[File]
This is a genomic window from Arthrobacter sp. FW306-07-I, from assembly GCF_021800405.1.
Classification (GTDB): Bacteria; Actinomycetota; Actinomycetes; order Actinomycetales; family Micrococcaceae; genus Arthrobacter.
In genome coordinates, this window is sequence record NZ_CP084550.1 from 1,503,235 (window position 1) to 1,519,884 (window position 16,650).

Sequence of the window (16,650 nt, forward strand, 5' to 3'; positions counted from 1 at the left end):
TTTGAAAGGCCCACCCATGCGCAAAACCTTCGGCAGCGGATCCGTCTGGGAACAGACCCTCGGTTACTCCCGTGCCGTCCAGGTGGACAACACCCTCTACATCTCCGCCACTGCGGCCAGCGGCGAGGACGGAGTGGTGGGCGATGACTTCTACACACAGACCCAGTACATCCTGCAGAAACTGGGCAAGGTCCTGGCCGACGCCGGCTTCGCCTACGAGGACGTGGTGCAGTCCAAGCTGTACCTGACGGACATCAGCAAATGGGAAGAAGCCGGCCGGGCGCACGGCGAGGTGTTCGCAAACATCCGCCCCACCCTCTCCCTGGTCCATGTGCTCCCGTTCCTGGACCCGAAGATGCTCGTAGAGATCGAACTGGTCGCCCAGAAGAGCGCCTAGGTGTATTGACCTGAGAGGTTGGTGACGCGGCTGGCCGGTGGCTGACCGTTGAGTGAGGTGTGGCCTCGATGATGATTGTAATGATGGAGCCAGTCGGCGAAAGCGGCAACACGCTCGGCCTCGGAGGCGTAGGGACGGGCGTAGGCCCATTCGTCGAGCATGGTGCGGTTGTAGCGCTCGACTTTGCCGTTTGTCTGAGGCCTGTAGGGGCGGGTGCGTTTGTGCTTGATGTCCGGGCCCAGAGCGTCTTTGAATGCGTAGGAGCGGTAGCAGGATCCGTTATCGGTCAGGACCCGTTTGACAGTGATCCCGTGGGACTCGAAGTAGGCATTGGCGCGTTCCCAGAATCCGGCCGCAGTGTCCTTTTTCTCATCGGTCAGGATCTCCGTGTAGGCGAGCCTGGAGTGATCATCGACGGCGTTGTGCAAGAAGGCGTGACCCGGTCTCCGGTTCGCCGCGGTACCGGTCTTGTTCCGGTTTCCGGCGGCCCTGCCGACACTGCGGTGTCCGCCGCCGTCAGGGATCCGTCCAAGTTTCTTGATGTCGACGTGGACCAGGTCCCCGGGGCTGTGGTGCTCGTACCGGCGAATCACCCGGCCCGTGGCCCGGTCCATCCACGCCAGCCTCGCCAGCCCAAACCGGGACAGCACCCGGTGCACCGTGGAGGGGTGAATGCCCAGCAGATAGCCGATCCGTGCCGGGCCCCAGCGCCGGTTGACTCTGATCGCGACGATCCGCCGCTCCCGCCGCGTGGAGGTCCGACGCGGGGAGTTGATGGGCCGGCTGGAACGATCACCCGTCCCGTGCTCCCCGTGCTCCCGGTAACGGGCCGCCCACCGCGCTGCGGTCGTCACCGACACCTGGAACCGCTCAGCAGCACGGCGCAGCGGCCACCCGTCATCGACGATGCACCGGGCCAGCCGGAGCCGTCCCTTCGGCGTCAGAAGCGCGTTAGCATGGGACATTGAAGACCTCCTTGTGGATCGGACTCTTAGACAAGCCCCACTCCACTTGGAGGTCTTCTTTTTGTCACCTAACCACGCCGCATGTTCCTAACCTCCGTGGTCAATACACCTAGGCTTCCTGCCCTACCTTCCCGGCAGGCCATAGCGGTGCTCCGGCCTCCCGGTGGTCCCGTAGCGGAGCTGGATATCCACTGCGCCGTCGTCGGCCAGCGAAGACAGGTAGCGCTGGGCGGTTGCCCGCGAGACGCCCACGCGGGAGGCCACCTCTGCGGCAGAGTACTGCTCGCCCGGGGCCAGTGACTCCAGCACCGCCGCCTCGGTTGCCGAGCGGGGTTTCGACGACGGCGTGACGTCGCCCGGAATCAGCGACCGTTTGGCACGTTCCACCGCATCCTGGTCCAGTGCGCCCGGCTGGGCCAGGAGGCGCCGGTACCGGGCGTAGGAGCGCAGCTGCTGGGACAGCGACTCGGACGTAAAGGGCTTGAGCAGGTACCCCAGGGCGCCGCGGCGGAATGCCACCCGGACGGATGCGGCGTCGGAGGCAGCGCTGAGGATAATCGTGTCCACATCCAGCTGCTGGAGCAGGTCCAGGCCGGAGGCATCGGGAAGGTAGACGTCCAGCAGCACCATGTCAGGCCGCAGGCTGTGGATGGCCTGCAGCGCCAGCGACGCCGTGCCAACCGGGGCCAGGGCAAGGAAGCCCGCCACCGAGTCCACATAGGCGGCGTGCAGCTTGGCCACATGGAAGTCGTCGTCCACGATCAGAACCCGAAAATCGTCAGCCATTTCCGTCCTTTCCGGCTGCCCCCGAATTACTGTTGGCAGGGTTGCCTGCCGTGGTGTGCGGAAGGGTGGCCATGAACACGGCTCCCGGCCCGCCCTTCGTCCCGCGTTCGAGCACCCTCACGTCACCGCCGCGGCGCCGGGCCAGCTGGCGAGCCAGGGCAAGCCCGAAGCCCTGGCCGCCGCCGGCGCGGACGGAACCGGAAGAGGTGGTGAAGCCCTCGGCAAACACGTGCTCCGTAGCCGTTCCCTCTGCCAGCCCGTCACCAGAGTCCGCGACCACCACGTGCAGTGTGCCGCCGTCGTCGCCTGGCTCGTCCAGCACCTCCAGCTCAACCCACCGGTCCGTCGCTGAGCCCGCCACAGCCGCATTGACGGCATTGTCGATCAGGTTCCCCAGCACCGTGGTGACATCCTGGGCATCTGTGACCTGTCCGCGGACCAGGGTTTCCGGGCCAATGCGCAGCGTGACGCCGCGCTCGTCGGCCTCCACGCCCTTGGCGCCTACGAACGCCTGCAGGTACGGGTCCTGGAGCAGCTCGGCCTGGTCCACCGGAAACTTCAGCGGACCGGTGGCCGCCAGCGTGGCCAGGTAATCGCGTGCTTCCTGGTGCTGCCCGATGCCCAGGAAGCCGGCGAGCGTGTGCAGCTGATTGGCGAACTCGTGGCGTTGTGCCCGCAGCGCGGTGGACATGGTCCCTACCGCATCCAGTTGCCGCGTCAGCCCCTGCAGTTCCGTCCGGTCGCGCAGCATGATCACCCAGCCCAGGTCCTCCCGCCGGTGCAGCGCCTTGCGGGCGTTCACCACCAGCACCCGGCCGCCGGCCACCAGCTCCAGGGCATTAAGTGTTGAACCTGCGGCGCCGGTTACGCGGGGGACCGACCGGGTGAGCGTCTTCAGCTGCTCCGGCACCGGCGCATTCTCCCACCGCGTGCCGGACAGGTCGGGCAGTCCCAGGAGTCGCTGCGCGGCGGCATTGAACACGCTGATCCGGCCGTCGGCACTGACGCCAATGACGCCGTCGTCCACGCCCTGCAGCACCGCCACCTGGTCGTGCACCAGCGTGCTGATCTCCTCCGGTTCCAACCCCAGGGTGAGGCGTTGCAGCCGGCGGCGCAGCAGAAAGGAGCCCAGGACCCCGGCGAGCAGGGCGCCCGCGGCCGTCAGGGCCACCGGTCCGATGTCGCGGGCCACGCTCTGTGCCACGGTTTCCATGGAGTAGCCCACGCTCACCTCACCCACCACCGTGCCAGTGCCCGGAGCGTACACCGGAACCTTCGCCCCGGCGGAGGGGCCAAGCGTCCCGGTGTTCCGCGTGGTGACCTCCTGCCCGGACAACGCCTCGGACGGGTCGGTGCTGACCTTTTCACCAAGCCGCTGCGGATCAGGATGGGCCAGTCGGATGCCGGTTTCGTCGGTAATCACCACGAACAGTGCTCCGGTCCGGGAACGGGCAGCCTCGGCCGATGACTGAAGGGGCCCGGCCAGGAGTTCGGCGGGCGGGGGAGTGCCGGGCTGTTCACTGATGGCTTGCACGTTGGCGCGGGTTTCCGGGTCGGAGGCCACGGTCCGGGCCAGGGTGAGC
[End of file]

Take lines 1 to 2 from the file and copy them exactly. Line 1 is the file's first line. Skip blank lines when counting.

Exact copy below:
This is a genomic window from Arthrobacter sp. FW306-07-I, from assembly GCF_021800405.1.
Classification (GTDB): Bacteria; Actinomycetota; Actinomycetes; order Actinomycetales; family Micrococcaceae; genus Arthrobacter.